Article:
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The North Way

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A sailboat embarks on an evening cruise in Oslo harbor (Photo by Andrew Evans, National Geographic Traveler)

Seven hours across the Atlantic, I nose-kissed the airplane window and waited for my first glimpse through the invisible whiteness below. As we dropped back to Earth, the white clouds pulled away like white cotton stuffing, revealing white snow.

Spring snowdrifts still coated the upper reaches of the growing landscape: a blanket of fir trees among the piles of gray stones, a few unplanted fields and farms and then the silvery stretch of sea, unmarred by a single wave.

“So this is Norway,” I thought to myself, and with that simple revelation, everything I had ever read on the subject was replaced by my own brief first image of a place I have longed for ever since I saw it on a map. You can study a place your whole life—dream of traveling there, hang your wall with the most compelling travel posters of all time, but none of it will never compare to arriving there yourself for the first time.

The name “Norway” (or Norge in Norwegian) derives from the old Norse words norð vegr, or “North Way”. As a traveler, it’s hard not to fall in love with a country named for a cardinal direction—and it’s equally impossible not to admire Norway’s illustrious travel traditions, from the swarthy Vikings who set off in open-air longboats to ruddy polar explorers like Roald Amundsen who maintained that, “Adventure is just bad planning.”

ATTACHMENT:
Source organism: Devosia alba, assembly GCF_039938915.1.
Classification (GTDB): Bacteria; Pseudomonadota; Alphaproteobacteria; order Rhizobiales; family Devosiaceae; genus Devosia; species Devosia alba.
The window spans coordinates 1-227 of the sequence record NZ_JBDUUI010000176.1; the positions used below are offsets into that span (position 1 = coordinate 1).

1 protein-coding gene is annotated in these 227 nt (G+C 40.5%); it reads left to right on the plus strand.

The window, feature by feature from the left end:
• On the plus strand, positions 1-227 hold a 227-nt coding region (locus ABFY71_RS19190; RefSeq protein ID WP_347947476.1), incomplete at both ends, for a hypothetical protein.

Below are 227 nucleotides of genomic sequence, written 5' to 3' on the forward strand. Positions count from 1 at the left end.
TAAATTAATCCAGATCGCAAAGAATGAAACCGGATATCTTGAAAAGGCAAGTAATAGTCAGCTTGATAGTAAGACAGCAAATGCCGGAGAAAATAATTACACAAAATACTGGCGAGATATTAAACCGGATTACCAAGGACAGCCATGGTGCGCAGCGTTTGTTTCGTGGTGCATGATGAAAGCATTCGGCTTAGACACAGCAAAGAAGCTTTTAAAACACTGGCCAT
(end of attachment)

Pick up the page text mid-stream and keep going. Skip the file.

Norwegians taught the rest of us how to travel—to explore beyond the limits of what we see from our own front door and to use whatever we have—the wind, the waves, a team of dogs, or skis strapped to our feet—anything at all to propel us forward and into the world. This is what the “north way” means to me—to never stop exploring; that only by traveling do we find our own true home.

Norway is home to so many adventurers and explorers that I wanted to come here and discover the homeland that inspired so many: Heyerdahl drifted west, Amundsen went south, and the Vikings sailed as far east as Istanbul. And me? I will head north.

I came to Norway to follow this ancient and northern way and for the next few weeks I will be exploring this most magnificent country, one fjord at a time.

The thrill of my northern adventure combats my jet lag just enough for me to tap out this wee blog post from the quiet heart of Oslo.  It is well past my bedtime, but outside, the sky is as bright as a morning in Tuscany.

Indeed, light is the subtle secret of Scandinavia, now growing stronger by the day. As  a traveler, I am lucky enough to be following the sun as it moves north, across Norway.

I hope that you’ll follow along with me. That way we can all chase in summer together. . . the northern way.


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